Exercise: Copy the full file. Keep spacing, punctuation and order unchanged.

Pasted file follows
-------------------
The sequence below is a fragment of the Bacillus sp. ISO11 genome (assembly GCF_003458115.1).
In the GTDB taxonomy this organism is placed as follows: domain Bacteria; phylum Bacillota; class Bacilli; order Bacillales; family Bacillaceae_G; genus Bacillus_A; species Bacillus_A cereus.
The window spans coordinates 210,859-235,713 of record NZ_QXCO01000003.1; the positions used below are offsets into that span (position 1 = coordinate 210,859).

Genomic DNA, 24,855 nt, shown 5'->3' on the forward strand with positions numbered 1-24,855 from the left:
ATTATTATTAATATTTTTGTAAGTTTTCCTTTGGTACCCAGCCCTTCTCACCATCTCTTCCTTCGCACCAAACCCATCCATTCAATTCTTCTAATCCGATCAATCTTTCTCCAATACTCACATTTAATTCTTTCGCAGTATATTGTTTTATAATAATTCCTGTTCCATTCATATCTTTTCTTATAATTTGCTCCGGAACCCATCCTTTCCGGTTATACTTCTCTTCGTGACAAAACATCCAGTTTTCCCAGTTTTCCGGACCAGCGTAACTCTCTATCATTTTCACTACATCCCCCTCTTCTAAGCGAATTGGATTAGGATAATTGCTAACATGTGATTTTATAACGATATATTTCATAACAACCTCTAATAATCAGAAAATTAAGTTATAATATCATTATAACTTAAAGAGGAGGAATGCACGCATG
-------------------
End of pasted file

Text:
The sequence below is a fragment of the Bacillus sp. ISO11 genome (assembly GCF_003458115.1).
In the GTDB taxonomy this organism is placed as follows: domain Bacteria; phylum Bacillota; class Bacilli; order Bacillales; family Bacillaceae_G; genus Bacillus_A; species Bacillus_A cereus.
The window spans coordinates 210,859-235,713 of record NZ_QXCO01000003.1; the positions used below are offsets into that span (position 1 = coordinate 210,859).

Genomic DNA, 24,855 nt, shown 5'->3' on the forward strand with positions numbered 1-24,855 from the left:
ATTATTATTAATATTTTTGTAAGTTTTCCTTTGGTACCCAGCCCTTCTCACCATCTCTTCCTTCGCACCAAACCCATCCATTCAATTCTTCTAATCCGATCAATCTTTCTCCAATACTCACATTTAATTCTTTCGCAGTATATTGTTTTATAATAATTCCTGTTCCATTCATATCTTTTCTTATAATTTGCTCCGGAACCCATCCTTTCCGGTTATACTTCTCTTCGTGACAAAACATCCAGTTTTCCCAGTTTTCCGGACCAGCGTAACTCTCTATCATTTTCACTACATCCCCCTCTTCTAAGCGAATTGGATTAGGATAATTGCTAACATGTGATTTTATAACGATATATTTCATAACAACCTCTAATAATCAGAAAATTAAGTTATAATATCATTATAACTTAAAGAGGAGGAATGCACGCATG